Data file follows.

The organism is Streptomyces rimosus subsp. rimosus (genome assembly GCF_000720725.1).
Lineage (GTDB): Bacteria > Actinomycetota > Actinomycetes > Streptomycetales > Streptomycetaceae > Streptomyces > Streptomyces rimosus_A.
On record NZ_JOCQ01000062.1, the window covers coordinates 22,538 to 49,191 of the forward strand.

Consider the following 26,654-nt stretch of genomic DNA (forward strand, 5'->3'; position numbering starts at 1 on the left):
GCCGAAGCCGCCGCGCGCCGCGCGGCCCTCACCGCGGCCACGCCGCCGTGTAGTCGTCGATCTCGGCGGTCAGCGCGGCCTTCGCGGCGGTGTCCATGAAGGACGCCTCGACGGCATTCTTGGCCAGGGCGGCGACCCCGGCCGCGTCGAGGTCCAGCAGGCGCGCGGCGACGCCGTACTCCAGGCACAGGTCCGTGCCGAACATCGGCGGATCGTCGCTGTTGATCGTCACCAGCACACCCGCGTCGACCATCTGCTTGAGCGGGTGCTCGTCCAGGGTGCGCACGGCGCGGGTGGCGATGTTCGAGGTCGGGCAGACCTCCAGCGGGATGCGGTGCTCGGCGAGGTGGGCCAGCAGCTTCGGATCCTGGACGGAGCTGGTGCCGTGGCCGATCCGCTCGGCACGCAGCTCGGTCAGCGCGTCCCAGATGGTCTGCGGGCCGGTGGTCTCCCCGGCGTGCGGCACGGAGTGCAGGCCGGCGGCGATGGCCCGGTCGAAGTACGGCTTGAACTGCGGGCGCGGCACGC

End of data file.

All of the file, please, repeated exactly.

The organism is Streptomyces rimosus subsp. rimosus (genome assembly GCF_000720725.1).
Lineage (GTDB): Bacteria > Actinomycetota > Actinomycetes > Streptomycetales > Streptomycetaceae > Streptomyces > Streptomyces rimosus_A.
On record NZ_JOCQ01000062.1, the window covers coordinates 22,538 to 49,191 of the forward strand.

Consider the following 26,654-nt stretch of genomic DNA (forward strand, 5'->3'; position numbering starts at 1 on the left):
GCCGAAGCCGCCGCGCGCCGCGCGGCCCTCACCGCGGCCACGCCGCCGTGTAGTCGTCGATCTCGGCGGTCAGCGCGGCCTTCGCGGCGGTGTCCATGAAGGACGCCTCGACGGCATTCTTGGCCAGGGCGGCGACCCCGGCCGCGTCGAGGTCCAGCAGGCGCGCGGCGACGCCGTACTCCAGGCACAGGTCCGTGCCGAACATCGGCGGATCGTCGCTGTTGATCGTCACCAGCACACCCGCGTCGACCATCTGCTTGAGCGGGTGCTCGTCCAGGGTGCGCACGGCGCGGGTGGCGATGTTCGAGGTCGGGCAGACCTCCAGCGGGATGCGGTGCTCGGCGAGGTGGGCCAGCAGCTTCGGATCCTGGACGGAGCTGGTGCCGTGGCCGATCCGCTCGGCACGCAGCTCGGTCAGCGCGTCCCAGATGGTCTGCGGGCCGGTGGTCTCCCCGGCGTGCGGCACGGAGTGCAGGCCGGCGGCGATGGCCCGGTCGAAGTACGGCTTGAACTGCGGGCGCGGCACGC